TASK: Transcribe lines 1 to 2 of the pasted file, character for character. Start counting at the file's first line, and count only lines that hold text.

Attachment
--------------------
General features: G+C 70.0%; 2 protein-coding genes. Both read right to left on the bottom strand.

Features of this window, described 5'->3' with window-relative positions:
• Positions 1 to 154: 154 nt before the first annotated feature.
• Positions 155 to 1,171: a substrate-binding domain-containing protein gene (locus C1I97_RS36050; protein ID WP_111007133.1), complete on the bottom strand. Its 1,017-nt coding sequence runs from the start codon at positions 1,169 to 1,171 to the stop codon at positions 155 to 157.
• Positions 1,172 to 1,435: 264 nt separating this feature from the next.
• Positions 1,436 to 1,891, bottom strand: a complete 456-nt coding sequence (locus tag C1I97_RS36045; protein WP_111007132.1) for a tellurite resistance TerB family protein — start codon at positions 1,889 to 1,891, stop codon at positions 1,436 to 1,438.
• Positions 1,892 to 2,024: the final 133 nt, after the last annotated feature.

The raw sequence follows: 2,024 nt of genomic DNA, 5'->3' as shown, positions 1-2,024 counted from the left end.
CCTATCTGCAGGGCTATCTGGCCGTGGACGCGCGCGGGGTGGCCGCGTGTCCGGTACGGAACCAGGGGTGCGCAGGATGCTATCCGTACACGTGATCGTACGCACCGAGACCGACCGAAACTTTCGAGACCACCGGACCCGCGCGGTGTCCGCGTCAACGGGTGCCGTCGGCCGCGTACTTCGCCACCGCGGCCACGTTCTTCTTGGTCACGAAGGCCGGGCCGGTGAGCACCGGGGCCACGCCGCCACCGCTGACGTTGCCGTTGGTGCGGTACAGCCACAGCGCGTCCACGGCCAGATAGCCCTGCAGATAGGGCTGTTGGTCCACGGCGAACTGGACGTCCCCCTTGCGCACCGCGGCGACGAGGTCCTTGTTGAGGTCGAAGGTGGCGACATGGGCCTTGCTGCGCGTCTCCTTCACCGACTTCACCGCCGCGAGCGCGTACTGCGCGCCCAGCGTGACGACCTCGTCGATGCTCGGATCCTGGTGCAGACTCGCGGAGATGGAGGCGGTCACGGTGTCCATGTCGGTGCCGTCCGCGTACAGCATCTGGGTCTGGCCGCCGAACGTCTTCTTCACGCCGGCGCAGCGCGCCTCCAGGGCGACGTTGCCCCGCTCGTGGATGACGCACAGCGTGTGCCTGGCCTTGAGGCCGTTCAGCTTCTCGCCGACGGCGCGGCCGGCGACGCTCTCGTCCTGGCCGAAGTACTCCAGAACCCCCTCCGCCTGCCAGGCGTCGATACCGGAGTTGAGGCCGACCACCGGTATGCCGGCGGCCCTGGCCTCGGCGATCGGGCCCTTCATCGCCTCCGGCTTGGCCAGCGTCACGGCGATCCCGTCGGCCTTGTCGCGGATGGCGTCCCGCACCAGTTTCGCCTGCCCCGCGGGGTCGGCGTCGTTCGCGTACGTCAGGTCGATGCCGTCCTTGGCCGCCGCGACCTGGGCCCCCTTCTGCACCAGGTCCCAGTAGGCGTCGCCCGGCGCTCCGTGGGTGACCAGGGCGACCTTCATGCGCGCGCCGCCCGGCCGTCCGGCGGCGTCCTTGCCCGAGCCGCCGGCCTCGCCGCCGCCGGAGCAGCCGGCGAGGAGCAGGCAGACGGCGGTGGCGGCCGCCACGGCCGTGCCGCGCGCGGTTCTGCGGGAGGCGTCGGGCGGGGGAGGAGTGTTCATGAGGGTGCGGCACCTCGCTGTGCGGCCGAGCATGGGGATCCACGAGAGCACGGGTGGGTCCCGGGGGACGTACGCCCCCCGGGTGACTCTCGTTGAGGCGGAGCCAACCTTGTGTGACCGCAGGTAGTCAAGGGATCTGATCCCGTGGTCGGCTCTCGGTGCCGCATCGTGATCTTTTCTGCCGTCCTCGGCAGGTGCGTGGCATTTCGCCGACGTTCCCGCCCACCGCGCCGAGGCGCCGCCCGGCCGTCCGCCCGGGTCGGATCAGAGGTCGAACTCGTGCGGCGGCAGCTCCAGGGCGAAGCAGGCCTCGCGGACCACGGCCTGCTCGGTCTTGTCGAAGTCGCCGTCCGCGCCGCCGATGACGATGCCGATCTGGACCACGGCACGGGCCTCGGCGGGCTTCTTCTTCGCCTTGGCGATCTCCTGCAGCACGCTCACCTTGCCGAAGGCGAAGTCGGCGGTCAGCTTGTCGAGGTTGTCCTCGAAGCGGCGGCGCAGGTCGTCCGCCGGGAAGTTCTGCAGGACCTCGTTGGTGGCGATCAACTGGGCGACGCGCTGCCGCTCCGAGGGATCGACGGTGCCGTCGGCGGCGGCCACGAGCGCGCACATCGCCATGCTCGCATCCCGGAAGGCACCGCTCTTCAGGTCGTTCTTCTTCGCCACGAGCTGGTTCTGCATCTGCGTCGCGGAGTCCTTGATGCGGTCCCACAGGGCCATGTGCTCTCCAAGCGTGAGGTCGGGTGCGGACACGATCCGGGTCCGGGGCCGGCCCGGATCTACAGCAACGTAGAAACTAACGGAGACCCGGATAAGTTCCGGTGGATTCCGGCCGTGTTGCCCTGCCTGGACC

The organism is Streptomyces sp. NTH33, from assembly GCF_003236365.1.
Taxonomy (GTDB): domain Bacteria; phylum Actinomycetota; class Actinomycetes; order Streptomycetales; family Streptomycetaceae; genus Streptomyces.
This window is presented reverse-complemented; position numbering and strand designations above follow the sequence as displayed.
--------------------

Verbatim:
General features: G+C 70.0%; 2 protein-coding genes. Both read right to left on the bottom strand.

Features of this window, described 5'->3' with window-relative positions: